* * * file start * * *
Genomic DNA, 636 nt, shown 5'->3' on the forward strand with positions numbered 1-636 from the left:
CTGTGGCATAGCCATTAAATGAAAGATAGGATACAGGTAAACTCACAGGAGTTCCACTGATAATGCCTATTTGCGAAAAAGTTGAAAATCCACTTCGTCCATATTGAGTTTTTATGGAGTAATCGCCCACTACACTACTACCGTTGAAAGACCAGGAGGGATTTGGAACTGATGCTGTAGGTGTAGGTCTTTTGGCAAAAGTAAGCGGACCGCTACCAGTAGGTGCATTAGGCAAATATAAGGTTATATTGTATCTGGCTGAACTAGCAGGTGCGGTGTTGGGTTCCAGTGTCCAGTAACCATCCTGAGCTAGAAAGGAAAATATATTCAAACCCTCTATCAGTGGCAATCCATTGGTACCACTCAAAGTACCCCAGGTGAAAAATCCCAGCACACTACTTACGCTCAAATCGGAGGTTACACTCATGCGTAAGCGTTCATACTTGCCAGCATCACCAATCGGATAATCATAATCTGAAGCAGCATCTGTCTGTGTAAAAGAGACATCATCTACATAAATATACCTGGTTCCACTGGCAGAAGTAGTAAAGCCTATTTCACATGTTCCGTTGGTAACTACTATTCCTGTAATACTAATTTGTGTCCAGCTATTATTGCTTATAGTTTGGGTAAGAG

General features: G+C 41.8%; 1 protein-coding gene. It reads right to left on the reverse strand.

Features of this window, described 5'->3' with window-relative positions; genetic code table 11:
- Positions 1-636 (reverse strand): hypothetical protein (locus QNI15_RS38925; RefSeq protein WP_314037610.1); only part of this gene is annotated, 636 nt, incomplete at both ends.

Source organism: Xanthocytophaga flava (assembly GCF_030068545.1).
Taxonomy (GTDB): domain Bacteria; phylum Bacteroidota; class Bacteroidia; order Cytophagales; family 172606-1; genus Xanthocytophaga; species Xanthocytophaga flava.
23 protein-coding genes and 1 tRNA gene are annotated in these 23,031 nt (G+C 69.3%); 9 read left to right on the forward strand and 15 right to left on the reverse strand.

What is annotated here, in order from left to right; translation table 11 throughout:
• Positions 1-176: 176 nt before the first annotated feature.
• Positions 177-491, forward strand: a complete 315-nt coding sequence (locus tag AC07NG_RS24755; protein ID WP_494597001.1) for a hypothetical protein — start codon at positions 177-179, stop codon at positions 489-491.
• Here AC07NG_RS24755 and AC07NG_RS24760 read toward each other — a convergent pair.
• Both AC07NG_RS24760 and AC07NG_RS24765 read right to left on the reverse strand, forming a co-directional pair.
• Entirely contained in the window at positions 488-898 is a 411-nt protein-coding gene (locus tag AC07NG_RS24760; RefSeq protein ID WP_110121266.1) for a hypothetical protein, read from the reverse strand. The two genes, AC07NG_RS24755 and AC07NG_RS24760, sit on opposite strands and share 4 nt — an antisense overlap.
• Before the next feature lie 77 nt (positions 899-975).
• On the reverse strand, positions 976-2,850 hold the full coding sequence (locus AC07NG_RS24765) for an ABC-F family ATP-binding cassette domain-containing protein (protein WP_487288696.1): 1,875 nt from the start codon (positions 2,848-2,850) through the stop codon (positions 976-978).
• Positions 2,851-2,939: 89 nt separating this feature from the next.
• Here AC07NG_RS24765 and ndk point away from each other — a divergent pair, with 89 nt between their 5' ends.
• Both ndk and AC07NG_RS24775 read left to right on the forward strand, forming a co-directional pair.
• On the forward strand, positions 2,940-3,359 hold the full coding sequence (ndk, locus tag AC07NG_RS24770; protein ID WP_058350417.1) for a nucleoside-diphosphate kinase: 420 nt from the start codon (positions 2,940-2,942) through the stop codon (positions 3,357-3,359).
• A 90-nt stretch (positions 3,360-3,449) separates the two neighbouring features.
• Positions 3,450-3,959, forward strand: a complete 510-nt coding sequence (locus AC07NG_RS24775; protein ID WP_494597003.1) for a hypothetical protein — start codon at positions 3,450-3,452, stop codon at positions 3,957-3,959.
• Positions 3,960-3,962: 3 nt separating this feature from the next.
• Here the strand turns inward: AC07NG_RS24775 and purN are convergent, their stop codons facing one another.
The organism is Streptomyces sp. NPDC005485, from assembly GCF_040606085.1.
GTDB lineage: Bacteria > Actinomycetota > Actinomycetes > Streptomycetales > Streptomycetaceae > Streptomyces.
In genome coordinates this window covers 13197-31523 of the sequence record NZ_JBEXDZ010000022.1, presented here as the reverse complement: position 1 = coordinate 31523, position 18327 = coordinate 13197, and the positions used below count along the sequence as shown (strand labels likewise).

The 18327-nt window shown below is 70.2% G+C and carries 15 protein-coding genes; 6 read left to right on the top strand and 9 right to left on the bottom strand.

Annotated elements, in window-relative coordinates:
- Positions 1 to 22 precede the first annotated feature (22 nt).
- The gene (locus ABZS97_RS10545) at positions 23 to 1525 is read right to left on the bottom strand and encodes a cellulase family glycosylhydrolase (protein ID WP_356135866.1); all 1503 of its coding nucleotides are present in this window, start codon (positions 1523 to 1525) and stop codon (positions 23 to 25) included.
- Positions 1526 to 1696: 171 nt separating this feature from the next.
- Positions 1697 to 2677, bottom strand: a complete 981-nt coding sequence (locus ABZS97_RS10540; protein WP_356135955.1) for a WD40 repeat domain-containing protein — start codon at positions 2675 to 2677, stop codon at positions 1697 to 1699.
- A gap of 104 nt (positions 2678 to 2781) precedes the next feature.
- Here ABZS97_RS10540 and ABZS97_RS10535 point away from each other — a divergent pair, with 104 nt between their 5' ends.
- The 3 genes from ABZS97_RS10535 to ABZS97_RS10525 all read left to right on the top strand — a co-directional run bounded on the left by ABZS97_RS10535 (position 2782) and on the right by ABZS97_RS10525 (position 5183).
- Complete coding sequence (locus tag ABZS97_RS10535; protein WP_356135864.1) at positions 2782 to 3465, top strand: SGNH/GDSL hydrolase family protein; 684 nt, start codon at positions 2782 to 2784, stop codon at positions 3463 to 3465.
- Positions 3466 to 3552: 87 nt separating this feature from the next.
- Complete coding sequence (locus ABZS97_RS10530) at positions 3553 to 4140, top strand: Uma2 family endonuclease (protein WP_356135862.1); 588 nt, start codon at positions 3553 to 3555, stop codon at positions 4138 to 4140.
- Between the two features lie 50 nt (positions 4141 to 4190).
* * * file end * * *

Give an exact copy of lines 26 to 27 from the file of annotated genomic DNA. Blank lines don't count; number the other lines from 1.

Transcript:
GTDB lineage: Bacteria > Actinomycetota > Actinomycetes > Streptomycetales > Streptomycetaceae > Streptomyces.
In genome coordinates this window covers 13197-31523 of the sequence record NZ_JBEXDZ010000022.1, presented here as the reverse complement: position 1 = coordinate 31523, position 18327 = coordinate 13197, and the positions used below count along the sequence as shown (strand labels likewise).